The Department of Health and Social Care (DHSC) is responsible for preparing and leading a response. It also plays in an important role in activating emergency response protocols via informing the Cabinet Office, which initiates a meeting with the four Chief Medical Officers (CMOs) for England, Scotland, Northern Ireland and Wales. The CMOs play a major role in pandemic response, as they are the most senior government advisers on issues pertaining to health. The Chief Scientific Adviser to the DHSC also plays a significant role by advising the CMO by providing independent advice to ensure policies are supported with science. The Cabinet Office also notifies other government departments and works closely with DHSC throughout the epidemic to keep government and the public informed of developments. This communication occurs via the DHSC media centre or, in cases of extended and austere events, the Government News Coordination Centre. Pandemic preparedness in England allows the Secretary of State for Health to have a clear line of communication to frontline response, which includes primary care services. Public Health England (PHE) plays a fundamental role in diagnostics, analysis, monitoring and screening among other deliverables. It works closely with local authorities, clinical commissioning groups (CCGs) and primary care to ensure plans are in place and guidance is up-to-date. NHS England carries responsibility for numerous pandemic preparedness and response activities.1

The response of the health system is also governed by statutory requirements and the bedrock of emergency preparedness, resilience and response. Under the Civil Contingencies Act (CCA) 2004 statutory requirements, Category 1 responders (primary responders) are organisations at the core of the emergency response and these comprise; DHSC, NHS England, PHE, acute service providers, ambulance services and local authorities which includes Directors of Public Health. Category 2 responders (supporting agencies) are expected to work closely with Category 1 organisations to optimise the response and this is the role of the CCGs. Primary care services are not included in the CCA 2004 but are expected to respond with a level that is pertinent to the scale of the event.2

International collaboration with PHE plays an important role to ensure the UK responds appropriately to international requests from the WHO. Furthermore, it allows the UK to gather intelligence from other countries to provide a framework for initial assessment nationally. It also offers the UK with an opportunity to contribute to the international arena via collaborations and assessments.3

Epidemic experience in the UK

Previous epidemics, such as SARS in 2003, provided valuable lessons. The important role of strong central leadership and organisation is paramount to navigate such crises. In addition, the existence of the Health Protection Agency reference laboratory in rapidly diagnosing cases with laboratory confirmation is also deemed requisite. Effective and timely communication with the public was vital in raising awareness and mitigating risks via public education on reducing transmission. However, some gaps were identified which included the lack of a national and up-to-date database of identified cases and the protection of staff handling samples in the reference laboratory.4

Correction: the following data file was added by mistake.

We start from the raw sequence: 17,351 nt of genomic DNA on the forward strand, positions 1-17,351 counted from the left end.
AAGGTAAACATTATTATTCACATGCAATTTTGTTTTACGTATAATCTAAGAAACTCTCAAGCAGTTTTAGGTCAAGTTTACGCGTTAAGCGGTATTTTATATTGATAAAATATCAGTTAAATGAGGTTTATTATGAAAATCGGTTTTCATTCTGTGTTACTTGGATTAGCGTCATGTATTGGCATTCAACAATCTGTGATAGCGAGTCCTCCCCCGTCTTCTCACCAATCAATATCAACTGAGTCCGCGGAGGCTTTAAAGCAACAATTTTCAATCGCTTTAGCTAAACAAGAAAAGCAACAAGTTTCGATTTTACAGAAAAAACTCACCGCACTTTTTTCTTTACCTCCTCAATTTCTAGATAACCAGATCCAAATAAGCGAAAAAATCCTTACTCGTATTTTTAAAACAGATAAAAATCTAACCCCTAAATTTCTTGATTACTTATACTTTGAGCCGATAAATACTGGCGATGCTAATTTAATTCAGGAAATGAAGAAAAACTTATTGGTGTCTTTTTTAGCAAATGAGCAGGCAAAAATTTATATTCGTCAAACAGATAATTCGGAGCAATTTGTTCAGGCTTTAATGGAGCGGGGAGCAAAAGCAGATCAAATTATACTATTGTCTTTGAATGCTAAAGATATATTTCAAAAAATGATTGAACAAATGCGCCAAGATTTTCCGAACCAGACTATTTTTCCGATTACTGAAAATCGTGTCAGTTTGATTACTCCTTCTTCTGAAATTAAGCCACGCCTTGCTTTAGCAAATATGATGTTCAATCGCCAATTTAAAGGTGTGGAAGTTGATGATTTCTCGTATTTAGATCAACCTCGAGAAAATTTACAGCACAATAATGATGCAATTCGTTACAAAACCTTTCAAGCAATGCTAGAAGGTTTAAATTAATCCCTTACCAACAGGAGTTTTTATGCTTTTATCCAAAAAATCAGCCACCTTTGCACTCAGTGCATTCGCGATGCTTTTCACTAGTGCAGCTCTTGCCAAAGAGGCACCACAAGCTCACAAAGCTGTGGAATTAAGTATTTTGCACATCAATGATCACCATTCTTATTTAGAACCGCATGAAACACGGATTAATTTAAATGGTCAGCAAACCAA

The Pandemic Influenza Response Plan and Strategic Framework documents3 5 (2014) developed by PHE provide extensive information on how a PHE-driven response would address the influenza pandemic. The documents focus on clear communication between different directorates and agencies, their designated responsibilities and business continuity planning. The Pandemic Influenza Response Plan 2014 document also discusses the important work being undertaken in mathematical modelling of future epidemics or pandemics to address the challenge of uncertainty that the UK and other countries face. Historically, the UK has used five response phases; detection, assessment, treatment, escalation and recovery (DATER) to underpin the strategic approach it takes to tackle the influenza epidemic. In the current COVID-19 pandemic, the proposed strategy phases are: containment, delay, research and mitigate. It is unclear why this response has changed but interesting to note that the response adopted by the UK differs from other countries, such as China and Singapore, that have undertaken a more stringent approach with early travel restriction policies and whole-country quarantine measures.

The challenges faced by the UK in managing the influenza pandemic were dealing with the uncertainty and unpredictability of the future viral outbreak.3 In addition, the managing of surge and escalation decision-making procedures was a challenge and work continues around this.6 In 2016, the UK’s influenza pandemic preparedness was exercised with NHS England participating in ‘Exercise Cygnus’. It ran over 7 weeks and assumed a severe pandemic outbreak with an overwhelmed service and reduced staff numbers. Plans were revised to incorporate the learning from this training.6

Effective communication during an epidemic is paramount to organise and coordinate a successful response between responsible health agencies but also plays an important role in preventing negative public reactions to epidemics as well as increasing compliance in implementing recommended behavioural advice to reduce the risk of viral transmission. A review by Bich and Mishie (2010)7 highlighted the demographic and attitudinal factors associated with adopting protective behaviours during a pandemic and these are; being female, older or more educated. This allows a tailored and targeted campaign towards higher risk populations. Another important component of effective communication is gaining trust in order to maintain the integrity of information being provided by health services/authorities to ensure the public adheres to advice given. There are principles to effective communication that include transparency, clear and simple announcements, the acknowledgement of uncertainty, communication of risk in negative framing as well as the timing of communication.8